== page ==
There are three M&A success factors that dealmaking executives must understand to thrive in the sizzling M&A market that saw a record high value of US$5.9 trillion in 2021, said Bain & Company recently when releasing its fourth annual M&A report based on a global survey of more than 280 executives.
In a white-hot market, valuation multiples hit an all-time high of 15.4 times enterprise value/EBITDA, the firm noted.
Tech assets, in particular, decoupled from the broader M&A market, with multiples at 25 times, according to Bain, adding that the healthcare industry saw its asset prices soar, with median multiples at 20 times.
Despite the high prices, new research suggests an optimistic outlook for deal activity in 2022.
The survey shows a full 89% anticipate their own deal activity will stay the same or increase this year.
“This isn’t your parents’ M&A market,” said David Harding, Bain & Company advisory partner. “If you peer beneath the headlines, the modern-day story of M&A becomes significantly more complicated. Dealmakers are grappling with increasing multiples and a growing diversity of deal types, with alternative models such as partnerships increasing. We wrote this report to help executives sort out ways M&A can create value despite these complexities.”
According to Bain, dealmaking executives must get the following three factors right to be successful.
Talent retention. M&A practitioners cite talent retention as a leading driver of M&A deal success, second only to having a clear deal thesis. M&A, at any point in time, can cause employees to worry about uncertainty and change, leading them to consider other options.
This is particularly pronounced as today’s hot labor market requires a new focus on retention challenges.
In tech, for example, more than 75% of executives feel that retention is now more difficult than it was three years ago.
The biggest retention risks, according to tech executives, are uncertainty about one’s role in the future organization and attractive alternatives in the labor market.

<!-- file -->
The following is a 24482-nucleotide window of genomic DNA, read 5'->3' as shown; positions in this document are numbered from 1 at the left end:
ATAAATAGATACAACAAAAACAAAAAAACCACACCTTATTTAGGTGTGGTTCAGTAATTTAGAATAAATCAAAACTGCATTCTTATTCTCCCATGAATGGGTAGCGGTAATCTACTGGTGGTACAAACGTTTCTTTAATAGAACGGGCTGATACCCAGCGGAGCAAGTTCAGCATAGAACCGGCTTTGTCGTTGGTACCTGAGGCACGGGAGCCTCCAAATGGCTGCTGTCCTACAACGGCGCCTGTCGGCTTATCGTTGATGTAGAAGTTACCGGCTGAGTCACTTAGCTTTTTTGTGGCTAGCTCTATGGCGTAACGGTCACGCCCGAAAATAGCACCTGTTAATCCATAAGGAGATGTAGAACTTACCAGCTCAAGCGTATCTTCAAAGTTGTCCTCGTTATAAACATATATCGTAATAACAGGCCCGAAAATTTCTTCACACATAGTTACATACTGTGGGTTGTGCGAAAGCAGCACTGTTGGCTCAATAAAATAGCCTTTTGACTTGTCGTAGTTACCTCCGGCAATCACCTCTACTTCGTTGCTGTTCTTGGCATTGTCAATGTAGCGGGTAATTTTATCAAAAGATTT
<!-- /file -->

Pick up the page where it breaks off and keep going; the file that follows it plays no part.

Successful talent retention requires companies to be proactive about talent in both the diligence and integration, establishing a strong and compelling vision for the future that employees can mobilise behind.
Dealmakers are behind on ESG. Although ESG is quickly becoming a marker of business quality, only 11% of M&A executives say they extensively assess ESG in the deal-making process on a regular basis.
However, 65% of those surveyed expect their company’s focus on ESG to increase.
In the consumer products industry, for example, 68% of executives view ESG as a means to gain share, improving their brand image and appealing to changing consumer preferences.
When looking at the energy sector, energy transition deals accounted for about 20% of all deals greater than $1 billion in 2021, and Bain expects more energy companies to use deals as a way to green existing assets in the year ahead.
ESG needs to be more than a check-list item during the M&A process, and it can take multiple forms in deals: acquisitions can be “ESG-motivated” and hinge upon an ESG thesis, or they can be ESG-conscious, pursued for other reasons but with eyes open about the ESG considerations at play.
Success in this arena will require linking overarching corporate ESG strategy to M&A strategy, making sustainability a part of each deal thesis and setting ESG as a factor in delivering deal value.
The changing regulatory environment. In the US, Western Europe and China, a combination of increased antitrust enforcement and rising national security concerns are requiring executives to rethink the completion odds of many deals.
The past year saw several high-profile deals abandoned due government opposition, and this scrutiny is likely to increase next year.
2021 brought new geopolitical considerations, particularly with regards to China’s crackdown on large businesses.
However, it remains a strategic market for growth despite its tightened regulations.
Success in this market requires buyers to reassess their expectations, planning for longer approval times, preparing for extensive information disclosure requirements, and addressing antitrust and data security issues.
In addition, multinational corporations must treat their China business separately from the rest of the corporation, adding necessary China-specific operations when looking to acquire within the country.